Posts Tagged ‘IMI’

Over 70% Of US Metro Market Housing Markets Improve In February

February 14, 2013

Improving Market IndexThe National Association of Homebuilders recently released its Improving Markets Index for the month of February.

The report attempts to identify U.S. metropolitan areas in which the economy is improving, demonstrating “measurable and sustained growth”.

259 U.S. markets are qualified as “improving” this month, a 17-market jump from the month prior and includes participants from all 50 states as well as the District of Columbia.

Experts point to improving market conditions in at least one market in all 50 states as a strong indication that the housing recovery is gaining substantial momentum.

This increasing momentum may suggest that now may be a very good time to purchase a home.

Compared to September 2011, when there were just 12 improving metro market areas, the widespread positive movement indicates how conditions are steadily improving nationwide.

So what qualifies a market as “improving”? The NAHB uses strict criteria.

First, the group gathers data from the three separate, independent sources :

  1. Employment growth from the Bureau of Labor Statistics
  2. Housing price appreciation from Freddie Mac
  3. Single-family housing permits growth from the U.S. Census Bureau.

Next, for each of the above data sets, the National Association of Homebuilders separates for local data in each U.S. major metropolitan area.

And, lastly, armed with data, the NAHB looks for areas in which growth has occurred for all three data points for six consecutive months; and for which the most recent “bottom” is at least six months in the past.

In this way, the Improving Market Index doesn’t just measure housing market strength — it measures general economic strength.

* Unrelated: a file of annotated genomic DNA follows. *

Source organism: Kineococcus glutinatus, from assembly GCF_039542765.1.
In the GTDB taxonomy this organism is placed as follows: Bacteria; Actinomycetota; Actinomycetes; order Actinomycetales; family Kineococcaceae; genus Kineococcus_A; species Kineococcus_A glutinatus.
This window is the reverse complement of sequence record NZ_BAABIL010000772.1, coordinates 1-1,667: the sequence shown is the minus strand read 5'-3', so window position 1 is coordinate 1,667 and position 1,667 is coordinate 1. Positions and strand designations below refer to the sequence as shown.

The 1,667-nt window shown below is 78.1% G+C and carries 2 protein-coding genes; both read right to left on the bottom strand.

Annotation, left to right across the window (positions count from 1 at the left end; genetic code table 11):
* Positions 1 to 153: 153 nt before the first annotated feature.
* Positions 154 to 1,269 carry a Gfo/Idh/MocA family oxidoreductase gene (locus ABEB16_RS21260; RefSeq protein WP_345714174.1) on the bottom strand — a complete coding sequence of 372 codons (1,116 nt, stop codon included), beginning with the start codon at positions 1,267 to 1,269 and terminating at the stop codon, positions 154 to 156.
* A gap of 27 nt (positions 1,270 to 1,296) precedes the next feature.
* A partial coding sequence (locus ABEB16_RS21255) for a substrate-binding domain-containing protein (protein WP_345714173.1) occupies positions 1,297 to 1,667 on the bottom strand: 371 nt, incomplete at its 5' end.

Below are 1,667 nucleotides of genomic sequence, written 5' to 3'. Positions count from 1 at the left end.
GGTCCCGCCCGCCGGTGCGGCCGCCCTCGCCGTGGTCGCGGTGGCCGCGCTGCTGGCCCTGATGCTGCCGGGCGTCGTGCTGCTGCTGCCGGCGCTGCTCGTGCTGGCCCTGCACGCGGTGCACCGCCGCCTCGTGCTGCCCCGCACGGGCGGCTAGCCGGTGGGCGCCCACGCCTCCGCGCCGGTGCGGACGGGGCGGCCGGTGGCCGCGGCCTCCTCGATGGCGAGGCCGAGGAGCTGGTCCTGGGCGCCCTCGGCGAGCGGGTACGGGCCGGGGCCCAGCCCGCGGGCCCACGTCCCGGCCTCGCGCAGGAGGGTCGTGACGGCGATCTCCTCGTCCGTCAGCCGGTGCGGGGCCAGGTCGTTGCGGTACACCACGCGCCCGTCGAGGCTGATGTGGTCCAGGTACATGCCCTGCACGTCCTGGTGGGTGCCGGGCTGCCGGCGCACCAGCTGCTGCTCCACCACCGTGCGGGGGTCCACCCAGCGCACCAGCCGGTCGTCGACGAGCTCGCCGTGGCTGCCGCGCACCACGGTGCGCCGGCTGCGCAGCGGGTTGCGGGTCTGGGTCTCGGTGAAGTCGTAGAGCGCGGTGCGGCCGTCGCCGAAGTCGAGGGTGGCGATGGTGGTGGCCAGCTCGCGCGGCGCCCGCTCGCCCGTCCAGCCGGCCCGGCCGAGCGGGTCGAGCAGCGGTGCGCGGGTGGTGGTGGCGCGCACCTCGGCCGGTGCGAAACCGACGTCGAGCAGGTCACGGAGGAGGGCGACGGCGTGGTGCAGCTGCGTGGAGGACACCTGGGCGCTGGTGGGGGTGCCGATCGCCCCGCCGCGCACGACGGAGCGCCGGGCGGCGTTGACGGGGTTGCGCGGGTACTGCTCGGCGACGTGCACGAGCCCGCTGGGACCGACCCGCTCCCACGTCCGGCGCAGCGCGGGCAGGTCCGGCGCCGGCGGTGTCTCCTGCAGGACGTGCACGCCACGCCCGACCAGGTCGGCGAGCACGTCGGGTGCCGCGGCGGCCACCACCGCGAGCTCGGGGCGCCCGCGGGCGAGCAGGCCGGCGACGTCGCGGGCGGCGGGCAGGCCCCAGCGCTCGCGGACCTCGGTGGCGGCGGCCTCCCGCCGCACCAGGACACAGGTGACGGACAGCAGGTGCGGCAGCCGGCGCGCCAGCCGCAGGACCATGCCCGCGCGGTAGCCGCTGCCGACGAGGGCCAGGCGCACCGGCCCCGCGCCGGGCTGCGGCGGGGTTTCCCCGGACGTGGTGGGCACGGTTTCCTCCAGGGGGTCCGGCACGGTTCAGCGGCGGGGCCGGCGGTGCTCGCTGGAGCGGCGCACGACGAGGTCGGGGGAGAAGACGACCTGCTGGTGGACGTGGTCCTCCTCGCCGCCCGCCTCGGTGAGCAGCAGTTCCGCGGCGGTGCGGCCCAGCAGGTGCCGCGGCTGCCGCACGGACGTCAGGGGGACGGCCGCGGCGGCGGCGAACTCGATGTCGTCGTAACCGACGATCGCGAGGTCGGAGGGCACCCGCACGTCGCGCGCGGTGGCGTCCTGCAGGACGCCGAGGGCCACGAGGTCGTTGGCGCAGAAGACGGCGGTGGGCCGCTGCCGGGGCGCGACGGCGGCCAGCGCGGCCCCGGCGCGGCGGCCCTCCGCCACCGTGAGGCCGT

Of the 22 markets added to the Improving Market Index in November, the following cities were included : Chico, California; Columbus, Georgia; Fort Wayne, Indiana; Topeka, Kansas; and Wenatchee, Washington.

Several markets dropped off the list, too, including Champaign, Illinois; Lebanon, Pennsylvania; and Amarillo, Texas.

The complete list of 259 metropolitan areas on February’s IMI, plus breakouts of the metropolitan areas newly added and dropped is available online at http://www.nahb.org/imi.

What’s Ahead For Mortgage Rates This Week : December 17, 2012

December 17, 2012

Mortgage rates drop, according to Freddie MacMortgage bonds worsened last week, moving mortgage rates higher. Economic news was mostly positive and the Federal Open Market Committee (FOMC) changed some of Wall Street expectations for future monetary policy.

Freddie Mac reported the average 30-year fixed rate mortgage rate at 3.32 percent nationwide for borrowers willing to pay an accompanying 0.7 discount points plus closing costs. The average 15-year fixed rate mortgage rate was listed at 2.66 percent nationwide with an accompanying 0.6 discount points plus closing costs.

Both mortgage rates had climbed by week’s end, however. Mortgage rates made their best levels Monday afternoon. Between Tuesday and Friday, mortgage rates climbed.

Also last week, the National Association of Homebuilders/First American Improving Markets Index (IMI) reported 201 improving metropolitan economies nationwide. This index uses data including local employment statistics and home values to determine whether an area’s economy is “improving”.

76 new areas were added to the IMI list in December as compared to November. The geographic diversity the newly-added markets suggests an overall improvement in the national economy.

Last week’s major event, however, was the 2-day Federal Reserve meeting, which adjourned Wednesday.

The post-meeting press release after included the Fed’s commitment to hold the Fed Funds Rate near zero percent where it’s been since December 2008. However, the Fed announced a change to in its plans to raise the Fed Funds Rate from near-zero at a future date.

Previously, the Fed had said it would raise the Fed Funds Rate beginning in mid-2015. Now, the Fed says it will start to raise rates when the national unemployment rate reaches 6.5 percent.

This week, mortgage rates have a lot to move on including Housing Starts (Wednesday) and Existing Home Sales (Thursday) from the housing sector; Jobless Claims (Thursday) from the Labor Department; and a key inflation reading from the Department of Commerce. Each has the capability to move mortgage rates.